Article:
* Sportswriter. Died aged 74.
A week ago the famous if ageing Holy Trinity of New Zealand sportswriting were still together - Sir Terry McLean (a month short of 89), Dick Brittenden and Alex Veysey - three apparently indestructible men who had given half a century of New Zealand sporting journalism strong leadership and a distinctive texture and style.
On Monday the ink that had flowed so smoothly through the Brittenden writing ran dry. Forty-eight hours later, Veysey, a charming man, smiled his last.
Now only Sir Terry remains. Perhaps the McLean style of journalism, often powerful and direct, has left his skin thicker against the arrows of fate.
Brittenden had two great loves - his wife, Joy, and family of a daughter and four boys, and the grace and glory of cricket. A devotion to golf was secondary.
With his lengthy newspaper reports for the Press in Christchurch, and his tour and biographical books, Brittenden was tagged the Neville Cardus of New Zealand. Apparently the highest praise, but largely ill-directed.
Cardus had an affection bordering on affectation for words in his lordly dissertations on cricket or music. Brittenden loved his cricket totally, yet showed his respect for the game and the reader by depicting the glories, charm and humour of the game ahead of personal gratification.
Brittenden achieved everlasting fame for his accounts of the Bert Sutcliffe-Bob Blair drama at Ellis Park, Johannesburg, in late 1953, when New Zealand cricket was losing a test, but was gathering a world-wide victory for courage under fire.
That was the test in which Sutcliffe, sent to hospital after being hit on the ear by fast bowler Adcock, returned swathed in bandages and scored 80, including seven sixes.
Blair, who had learned just before the game that his fiancee had died in the Tangiwai rail disaster, appeared unexpectedly to bat at number 11, making his way to the wicket as the huge crowd rose in profound silence.
The pair added 33 in 10 minutes to leave New Zealand 187 all out.
Yet Brittenden showed as much delight and diligence in covering club cricket in Christchurch for 60-odd years before his health closed the innings a year ago.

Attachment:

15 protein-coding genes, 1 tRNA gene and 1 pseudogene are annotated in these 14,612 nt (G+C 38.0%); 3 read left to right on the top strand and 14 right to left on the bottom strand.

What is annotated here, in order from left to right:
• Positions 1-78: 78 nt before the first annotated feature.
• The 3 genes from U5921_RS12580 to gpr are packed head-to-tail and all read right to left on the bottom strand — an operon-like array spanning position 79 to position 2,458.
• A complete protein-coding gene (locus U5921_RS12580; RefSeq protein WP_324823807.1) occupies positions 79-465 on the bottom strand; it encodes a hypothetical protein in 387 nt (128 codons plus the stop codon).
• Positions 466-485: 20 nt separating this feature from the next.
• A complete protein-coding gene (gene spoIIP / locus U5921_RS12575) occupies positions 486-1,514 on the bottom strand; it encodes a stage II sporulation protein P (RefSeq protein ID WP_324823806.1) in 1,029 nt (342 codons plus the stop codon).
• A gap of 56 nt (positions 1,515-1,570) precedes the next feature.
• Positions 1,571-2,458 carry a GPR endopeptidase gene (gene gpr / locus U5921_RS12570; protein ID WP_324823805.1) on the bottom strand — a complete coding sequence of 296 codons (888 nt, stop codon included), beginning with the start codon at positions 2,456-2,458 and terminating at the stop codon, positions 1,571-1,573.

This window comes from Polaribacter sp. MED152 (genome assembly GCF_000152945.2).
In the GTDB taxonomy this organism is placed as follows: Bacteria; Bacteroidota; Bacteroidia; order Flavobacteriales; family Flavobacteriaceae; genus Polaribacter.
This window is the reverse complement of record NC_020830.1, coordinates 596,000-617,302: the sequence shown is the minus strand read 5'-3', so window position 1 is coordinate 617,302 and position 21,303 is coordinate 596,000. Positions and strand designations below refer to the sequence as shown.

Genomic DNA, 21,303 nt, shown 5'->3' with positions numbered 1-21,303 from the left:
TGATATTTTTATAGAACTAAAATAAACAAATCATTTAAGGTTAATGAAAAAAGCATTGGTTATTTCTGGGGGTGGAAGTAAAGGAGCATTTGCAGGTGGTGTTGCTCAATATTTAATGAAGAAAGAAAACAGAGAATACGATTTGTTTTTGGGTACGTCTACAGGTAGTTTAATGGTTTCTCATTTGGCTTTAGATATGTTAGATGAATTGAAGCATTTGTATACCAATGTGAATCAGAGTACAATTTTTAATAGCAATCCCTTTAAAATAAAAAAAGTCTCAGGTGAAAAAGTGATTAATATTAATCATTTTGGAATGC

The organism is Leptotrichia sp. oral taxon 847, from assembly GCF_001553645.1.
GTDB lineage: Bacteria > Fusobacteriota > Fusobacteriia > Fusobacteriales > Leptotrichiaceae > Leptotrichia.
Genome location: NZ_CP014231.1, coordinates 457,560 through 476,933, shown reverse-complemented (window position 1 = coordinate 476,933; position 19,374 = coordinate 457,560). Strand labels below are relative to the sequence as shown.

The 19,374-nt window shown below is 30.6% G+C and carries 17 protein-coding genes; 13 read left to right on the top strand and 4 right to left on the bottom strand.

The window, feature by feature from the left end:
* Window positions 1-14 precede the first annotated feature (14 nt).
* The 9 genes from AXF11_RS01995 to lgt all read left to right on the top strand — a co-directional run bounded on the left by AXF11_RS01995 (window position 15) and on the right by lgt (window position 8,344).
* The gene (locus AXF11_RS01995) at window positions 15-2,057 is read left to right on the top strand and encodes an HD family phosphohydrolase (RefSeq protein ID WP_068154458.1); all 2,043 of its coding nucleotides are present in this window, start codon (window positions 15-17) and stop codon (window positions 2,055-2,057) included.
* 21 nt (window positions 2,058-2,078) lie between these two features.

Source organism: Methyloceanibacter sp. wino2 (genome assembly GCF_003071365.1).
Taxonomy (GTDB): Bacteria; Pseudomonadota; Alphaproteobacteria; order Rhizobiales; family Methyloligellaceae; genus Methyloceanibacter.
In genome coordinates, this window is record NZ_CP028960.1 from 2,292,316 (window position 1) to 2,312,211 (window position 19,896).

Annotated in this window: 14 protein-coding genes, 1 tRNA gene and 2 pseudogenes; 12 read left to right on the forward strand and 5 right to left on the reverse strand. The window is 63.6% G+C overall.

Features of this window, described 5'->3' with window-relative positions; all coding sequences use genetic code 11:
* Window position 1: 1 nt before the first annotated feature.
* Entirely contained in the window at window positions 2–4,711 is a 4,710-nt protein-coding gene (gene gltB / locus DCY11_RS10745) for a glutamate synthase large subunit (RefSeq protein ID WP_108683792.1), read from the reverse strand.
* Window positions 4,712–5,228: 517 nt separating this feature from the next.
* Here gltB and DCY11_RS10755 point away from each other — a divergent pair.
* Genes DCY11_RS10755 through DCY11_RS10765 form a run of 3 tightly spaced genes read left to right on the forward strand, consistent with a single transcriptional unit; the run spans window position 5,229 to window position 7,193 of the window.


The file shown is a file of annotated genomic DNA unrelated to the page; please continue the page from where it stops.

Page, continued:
Brittenden's was not a one-dimensional art. He put an irreverently whimsical face on professional wrestling for some years, and in later times composed "Random Reminders" - witty and often amusing 200-word comments on modern manners - made all the more quaint by the Press trying to hide these gems amid the dross of classified advertising.
He retired in 1984 and toyed with freelance work for a time. He would smile and talk about the perfect end to his long life - club cricket at Hagley and golf at Waitikiri with his beloved Joy.
Veysey may well have spread his talents more widely. As a youngish man with a pleasant singing voice, he joined the folk music movement under the pseudonym of Ash Burton.
He served in the Royal New Zealand Infantry regiment, then settled in as a sportswriter and columnist with the Dominion, the Sunday Times and latterly the Evening Post.
At the height of his sportswriting powers - brilliant work at the 1974 Commonwealth Games, followed by his book Colin Meads, All Black, which still holds the sports-book sales record of 60,000 - Veysey was seriously injured in a car crash.
During a long recovery he maintained that he must desert the dilettantish world of sportswriting and take on the more serious work of political journalism attached to the parliamentary press gallery.
Within months Veysey expressed his horror at the double- and treble-standards of political journalism, and hastily returned to columns and sportswriting, with the occasional pandering to a fixation for Phantom comics.
Both Brittenden and Veysey possessed the vital spark of humour and wit in their writing, but both wrote with an individual flourish. There were echoes of Beethoven when Brittenden was in his best form - coming off his long run, so to speak.
Veysey had similar affection for classical music but could also spread a mood of blues or jazz among his words.
Both were industrious as well as unusually talented. Brittenden wrote many cricket books, while Veysey ranged between cricket and rugby.
They have left me so many personal memories. Best of all, they have left us an invaluable library reflecting the virtues of a classically comfortable style that sportswriters would do well to copy.
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